The Journey of Women in India

 From International New York Times  Thanks to Adrienne Middlemay at

Social Gains for Women Linked to Domestic Violence

NEW DELHI — Indian women who experience economic and social gains in the form of employment and education are often at a greater risk for domestic violence, according to a study released on Tuesday.

The study, published in the peer-reviewed Population and Development Review, analyzed responses from more than 60,000 married women in the National Family Health Survey of India conducted from 2005 to 2006 in 29 states.

Abigail Weitzman, a doctoral candidate in sociology at New York University, wrote in her study that compared with women who do not work, women who are the only employed members of their households face more than twice the risk of frequent domestic violence and 1.51 times the risk of severe domestic violence, which includes beating, choking, burning or attack with a weapon.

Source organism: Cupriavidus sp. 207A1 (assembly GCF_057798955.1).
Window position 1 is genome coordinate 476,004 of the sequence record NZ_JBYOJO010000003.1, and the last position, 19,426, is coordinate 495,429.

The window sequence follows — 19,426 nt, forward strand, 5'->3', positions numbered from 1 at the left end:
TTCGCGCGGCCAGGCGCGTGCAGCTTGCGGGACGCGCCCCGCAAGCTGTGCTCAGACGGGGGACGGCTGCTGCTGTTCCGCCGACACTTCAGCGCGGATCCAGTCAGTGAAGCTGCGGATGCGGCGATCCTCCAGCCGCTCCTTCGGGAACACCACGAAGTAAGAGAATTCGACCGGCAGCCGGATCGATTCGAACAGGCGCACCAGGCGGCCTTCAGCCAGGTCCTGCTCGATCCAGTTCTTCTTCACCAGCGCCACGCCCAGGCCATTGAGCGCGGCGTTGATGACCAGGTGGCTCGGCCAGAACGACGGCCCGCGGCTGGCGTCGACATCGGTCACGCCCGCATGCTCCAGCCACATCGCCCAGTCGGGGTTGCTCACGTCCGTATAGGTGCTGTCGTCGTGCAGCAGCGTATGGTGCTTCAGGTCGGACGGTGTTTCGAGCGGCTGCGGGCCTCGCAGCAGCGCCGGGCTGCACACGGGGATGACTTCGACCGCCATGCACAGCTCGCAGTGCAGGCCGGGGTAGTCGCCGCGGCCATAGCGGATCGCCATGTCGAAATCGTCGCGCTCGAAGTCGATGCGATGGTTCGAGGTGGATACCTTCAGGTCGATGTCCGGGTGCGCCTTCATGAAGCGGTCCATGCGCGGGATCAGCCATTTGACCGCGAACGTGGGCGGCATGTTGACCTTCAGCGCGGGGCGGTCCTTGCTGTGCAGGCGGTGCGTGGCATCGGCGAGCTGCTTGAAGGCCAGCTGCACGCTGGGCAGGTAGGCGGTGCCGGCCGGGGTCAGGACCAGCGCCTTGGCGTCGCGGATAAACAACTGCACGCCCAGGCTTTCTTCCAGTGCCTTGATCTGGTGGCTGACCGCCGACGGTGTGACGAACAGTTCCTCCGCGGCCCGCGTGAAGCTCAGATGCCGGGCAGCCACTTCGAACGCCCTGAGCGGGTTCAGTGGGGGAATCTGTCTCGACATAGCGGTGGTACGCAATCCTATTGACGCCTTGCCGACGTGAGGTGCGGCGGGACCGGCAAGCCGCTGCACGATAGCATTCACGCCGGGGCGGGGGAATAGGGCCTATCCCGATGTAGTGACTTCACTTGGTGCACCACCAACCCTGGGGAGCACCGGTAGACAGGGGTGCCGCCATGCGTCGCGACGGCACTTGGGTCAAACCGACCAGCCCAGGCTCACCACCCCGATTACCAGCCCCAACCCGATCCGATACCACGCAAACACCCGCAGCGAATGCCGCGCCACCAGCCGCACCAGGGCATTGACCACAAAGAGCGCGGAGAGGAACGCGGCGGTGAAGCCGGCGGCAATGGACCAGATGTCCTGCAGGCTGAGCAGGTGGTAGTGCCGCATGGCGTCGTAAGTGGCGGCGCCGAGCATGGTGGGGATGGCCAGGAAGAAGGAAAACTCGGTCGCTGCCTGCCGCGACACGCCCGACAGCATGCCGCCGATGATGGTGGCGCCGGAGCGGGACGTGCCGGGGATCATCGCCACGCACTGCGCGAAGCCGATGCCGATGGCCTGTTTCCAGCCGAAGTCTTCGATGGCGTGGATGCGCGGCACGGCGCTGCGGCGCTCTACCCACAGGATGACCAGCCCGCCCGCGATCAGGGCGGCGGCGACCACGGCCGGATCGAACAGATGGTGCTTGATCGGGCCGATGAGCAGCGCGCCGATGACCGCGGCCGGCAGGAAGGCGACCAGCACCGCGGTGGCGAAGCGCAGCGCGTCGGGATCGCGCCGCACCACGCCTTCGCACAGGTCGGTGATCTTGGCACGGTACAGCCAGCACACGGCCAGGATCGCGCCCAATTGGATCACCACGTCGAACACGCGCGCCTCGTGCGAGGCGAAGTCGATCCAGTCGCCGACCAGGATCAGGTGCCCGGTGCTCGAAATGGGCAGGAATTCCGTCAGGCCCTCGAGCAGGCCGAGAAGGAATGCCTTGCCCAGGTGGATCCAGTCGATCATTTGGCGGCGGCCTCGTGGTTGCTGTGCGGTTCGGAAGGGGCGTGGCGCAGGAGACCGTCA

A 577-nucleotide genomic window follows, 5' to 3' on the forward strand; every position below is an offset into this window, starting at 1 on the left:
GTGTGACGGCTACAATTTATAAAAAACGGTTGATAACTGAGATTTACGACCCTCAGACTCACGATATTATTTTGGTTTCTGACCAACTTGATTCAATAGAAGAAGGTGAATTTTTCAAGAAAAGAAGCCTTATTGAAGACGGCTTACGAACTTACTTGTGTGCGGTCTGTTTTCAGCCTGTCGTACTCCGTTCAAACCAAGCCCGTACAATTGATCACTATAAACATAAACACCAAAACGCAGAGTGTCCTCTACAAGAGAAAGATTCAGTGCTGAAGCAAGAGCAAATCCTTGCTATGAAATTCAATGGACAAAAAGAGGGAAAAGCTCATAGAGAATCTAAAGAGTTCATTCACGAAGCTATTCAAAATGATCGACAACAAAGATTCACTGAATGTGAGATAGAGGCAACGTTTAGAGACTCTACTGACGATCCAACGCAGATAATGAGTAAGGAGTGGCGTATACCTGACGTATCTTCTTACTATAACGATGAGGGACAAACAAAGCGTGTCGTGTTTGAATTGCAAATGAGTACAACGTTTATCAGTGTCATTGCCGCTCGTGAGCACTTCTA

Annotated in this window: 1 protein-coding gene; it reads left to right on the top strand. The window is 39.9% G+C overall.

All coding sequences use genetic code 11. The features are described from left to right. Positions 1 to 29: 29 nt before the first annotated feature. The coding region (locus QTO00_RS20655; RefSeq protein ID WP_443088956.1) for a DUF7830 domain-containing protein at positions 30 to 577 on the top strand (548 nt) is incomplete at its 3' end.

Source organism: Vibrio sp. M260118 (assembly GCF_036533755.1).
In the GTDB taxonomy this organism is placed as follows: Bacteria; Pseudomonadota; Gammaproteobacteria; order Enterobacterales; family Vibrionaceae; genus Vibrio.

Women with more education than their husbands had 1.4 times the risk of domestic violence and 1.54 times the risk of frequent violence compared with women with less education than their husbands.

“For lots of families, money is a source of power, at least implicitly,” Ms. Weitzman said in a telephone interview.  “If you’re starting to change the balance of power, it changes the equation.”

The idea of empowering women through development programs is almost as old as the idea of developmental aid itself.  The United Nations Development Program considers women’s empowerment as one of eight millennium development goals.

In India, the idea of women’s empowerment has received more public attention since the gang rape of a woman on a bus in New Delhi in December 2012 received widespread international attention.